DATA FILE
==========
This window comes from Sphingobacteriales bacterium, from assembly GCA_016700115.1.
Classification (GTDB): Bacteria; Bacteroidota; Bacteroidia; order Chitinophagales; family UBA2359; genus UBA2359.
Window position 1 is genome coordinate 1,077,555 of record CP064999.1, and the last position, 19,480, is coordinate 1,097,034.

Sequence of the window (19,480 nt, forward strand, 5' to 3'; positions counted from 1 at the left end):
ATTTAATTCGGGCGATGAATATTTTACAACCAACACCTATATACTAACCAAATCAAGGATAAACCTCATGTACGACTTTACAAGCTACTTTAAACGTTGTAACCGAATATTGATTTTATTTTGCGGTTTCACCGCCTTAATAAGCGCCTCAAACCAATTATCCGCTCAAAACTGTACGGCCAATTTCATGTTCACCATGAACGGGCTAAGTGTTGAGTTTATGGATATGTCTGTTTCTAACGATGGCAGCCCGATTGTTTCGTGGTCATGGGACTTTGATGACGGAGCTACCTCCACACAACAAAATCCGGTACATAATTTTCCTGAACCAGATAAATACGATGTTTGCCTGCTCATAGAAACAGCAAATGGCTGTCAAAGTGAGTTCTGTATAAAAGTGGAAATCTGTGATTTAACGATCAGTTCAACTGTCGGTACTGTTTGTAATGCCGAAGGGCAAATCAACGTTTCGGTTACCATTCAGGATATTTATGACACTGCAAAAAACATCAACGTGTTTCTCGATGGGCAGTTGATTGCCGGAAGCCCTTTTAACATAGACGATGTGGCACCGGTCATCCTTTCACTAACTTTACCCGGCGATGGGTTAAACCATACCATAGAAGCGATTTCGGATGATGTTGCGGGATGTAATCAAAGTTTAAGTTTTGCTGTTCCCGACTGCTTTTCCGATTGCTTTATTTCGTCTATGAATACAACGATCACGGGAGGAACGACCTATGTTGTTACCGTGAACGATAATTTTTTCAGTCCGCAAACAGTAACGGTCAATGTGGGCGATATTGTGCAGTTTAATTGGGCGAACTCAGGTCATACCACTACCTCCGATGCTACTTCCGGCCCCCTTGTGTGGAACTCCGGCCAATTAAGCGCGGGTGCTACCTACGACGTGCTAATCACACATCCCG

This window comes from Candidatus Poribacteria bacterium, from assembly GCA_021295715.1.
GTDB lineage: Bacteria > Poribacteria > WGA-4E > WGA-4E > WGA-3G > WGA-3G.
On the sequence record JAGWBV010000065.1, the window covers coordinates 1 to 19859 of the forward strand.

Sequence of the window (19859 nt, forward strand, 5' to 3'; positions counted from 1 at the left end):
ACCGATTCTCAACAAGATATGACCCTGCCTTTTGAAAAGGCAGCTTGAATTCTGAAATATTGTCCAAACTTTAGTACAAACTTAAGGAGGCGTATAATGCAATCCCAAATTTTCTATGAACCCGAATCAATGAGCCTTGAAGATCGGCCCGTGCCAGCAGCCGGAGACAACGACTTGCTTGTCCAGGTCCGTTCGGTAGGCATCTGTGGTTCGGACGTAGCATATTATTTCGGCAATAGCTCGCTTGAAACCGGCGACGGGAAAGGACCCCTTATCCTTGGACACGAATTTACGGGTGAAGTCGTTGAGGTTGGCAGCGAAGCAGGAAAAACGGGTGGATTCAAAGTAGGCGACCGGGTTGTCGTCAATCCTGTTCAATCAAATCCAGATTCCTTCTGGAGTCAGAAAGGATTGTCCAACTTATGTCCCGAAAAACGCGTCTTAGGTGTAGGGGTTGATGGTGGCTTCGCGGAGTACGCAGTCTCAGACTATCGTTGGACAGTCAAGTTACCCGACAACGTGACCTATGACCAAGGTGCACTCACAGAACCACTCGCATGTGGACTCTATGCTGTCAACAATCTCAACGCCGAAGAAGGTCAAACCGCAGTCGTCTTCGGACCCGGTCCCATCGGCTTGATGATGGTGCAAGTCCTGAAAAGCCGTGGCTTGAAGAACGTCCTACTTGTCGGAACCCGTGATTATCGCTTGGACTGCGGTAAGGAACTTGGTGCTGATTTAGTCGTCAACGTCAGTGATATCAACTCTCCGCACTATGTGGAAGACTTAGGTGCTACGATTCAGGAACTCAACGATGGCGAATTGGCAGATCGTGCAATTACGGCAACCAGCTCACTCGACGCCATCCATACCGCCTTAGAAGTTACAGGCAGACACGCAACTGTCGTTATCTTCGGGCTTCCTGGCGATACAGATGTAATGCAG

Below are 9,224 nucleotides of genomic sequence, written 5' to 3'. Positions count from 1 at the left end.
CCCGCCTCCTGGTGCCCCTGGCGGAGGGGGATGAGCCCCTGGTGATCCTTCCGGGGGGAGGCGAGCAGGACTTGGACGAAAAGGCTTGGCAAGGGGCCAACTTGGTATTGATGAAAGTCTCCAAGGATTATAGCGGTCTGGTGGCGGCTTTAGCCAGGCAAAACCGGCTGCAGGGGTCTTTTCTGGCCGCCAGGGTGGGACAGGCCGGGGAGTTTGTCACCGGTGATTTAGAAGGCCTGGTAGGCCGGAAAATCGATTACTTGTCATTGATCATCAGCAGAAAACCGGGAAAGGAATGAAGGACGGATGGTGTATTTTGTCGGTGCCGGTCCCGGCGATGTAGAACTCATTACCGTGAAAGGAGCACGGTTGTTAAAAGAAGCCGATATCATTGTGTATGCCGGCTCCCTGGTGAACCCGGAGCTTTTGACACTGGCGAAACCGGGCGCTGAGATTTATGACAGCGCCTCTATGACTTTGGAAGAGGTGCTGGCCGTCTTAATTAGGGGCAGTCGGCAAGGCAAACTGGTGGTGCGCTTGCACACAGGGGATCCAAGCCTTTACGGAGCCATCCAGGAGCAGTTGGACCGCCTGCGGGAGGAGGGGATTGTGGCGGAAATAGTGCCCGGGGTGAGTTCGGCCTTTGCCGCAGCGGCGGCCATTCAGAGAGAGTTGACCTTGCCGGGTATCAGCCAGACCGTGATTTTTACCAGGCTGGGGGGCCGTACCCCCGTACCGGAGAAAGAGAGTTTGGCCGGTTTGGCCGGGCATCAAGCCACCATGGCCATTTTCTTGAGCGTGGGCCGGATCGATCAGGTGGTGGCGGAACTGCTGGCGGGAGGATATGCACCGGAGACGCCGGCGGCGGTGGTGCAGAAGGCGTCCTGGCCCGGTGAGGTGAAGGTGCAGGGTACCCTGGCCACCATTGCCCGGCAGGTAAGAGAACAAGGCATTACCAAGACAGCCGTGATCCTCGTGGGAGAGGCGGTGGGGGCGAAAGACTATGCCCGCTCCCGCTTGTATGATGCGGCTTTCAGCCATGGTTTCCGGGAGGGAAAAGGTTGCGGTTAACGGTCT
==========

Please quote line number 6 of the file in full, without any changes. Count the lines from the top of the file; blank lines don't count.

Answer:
This window comes from Candidatus Poribacteria bacterium, from assembly GCA_021295715.1.